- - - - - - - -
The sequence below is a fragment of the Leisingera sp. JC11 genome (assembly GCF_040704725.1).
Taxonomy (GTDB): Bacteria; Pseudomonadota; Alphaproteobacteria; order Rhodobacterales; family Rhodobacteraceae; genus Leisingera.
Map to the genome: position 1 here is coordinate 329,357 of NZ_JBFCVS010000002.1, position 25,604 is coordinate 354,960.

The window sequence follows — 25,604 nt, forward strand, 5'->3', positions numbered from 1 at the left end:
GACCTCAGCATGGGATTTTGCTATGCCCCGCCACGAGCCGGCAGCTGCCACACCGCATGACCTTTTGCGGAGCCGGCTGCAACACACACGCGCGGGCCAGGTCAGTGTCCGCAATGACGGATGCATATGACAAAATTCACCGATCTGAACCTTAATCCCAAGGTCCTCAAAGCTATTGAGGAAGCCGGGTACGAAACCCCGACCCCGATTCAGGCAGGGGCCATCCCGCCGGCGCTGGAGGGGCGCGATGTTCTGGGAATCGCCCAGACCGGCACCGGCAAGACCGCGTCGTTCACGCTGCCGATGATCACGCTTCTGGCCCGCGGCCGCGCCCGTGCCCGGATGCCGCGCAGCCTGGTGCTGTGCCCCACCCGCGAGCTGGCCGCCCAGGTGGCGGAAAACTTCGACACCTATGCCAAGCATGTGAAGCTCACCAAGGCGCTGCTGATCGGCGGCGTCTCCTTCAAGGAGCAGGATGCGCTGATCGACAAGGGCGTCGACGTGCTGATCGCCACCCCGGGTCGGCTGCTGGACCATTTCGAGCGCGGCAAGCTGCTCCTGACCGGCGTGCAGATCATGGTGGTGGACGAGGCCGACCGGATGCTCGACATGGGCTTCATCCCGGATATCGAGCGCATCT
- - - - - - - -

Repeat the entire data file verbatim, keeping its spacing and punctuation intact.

The sequence below is a fragment of the Leisingera sp. JC11 genome (assembly GCF_040704725.1).
Taxonomy (GTDB): Bacteria; Pseudomonadota; Alphaproteobacteria; order Rhodobacterales; family Rhodobacteraceae; genus Leisingera.
Map to the genome: position 1 here is coordinate 329,357 of NZ_JBFCVS010000002.1, position 25,604 is coordinate 354,960.

The window sequence follows — 25,604 nt, forward strand, 5'->3', positions numbered from 1 at the left end:
GACCTCAGCATGGGATTTTGCTATGCCCCGCCACGAGCCGGCAGCTGCCACACCGCATGACCTTTTGCGGAGCCGGCTGCAACACACACGCGCGGGCCAGGTCAGTGTCCGCAATGACGGATGCATATGACAAAATTCACCGATCTGAACCTTAATCCCAAGGTCCTCAAAGCTATTGAGGAAGCCGGGTACGAAACCCCGACCCCGATTCAGGCAGGGGCCATCCCGCCGGCGCTGGAGGGGCGCGATGTTCTGGGAATCGCCCAGACCGGCACCGGCAAGACCGCGTCGTTCACGCTGCCGATGATCACGCTTCTGGCCCGCGGCCGCGCCCGTGCCCGGATGCCGCGCAGCCTGGTGCTGTGCCCCACCCGCGAGCTGGCCGCCCAGGTGGCGGAAAACTTCGACACCTATGCCAAGCATGTGAAGCTCACCAAGGCGCTGCTGATCGGCGGCGTCTCCTTCAAGGAGCAGGATGCGCTGATCGACAAGGGCGTCGACGTGCTGATCGCCACCCCGGGTCGGCTGCTGGACCATTTCGAGCGCGGCAAGCTGCTCCTGACCGGCGTGCAGATCATGGTGGTGGACGAGGCCGACCGGATGCTCGACATGGGCTTCATCCCGGATATCGAGCGCATCT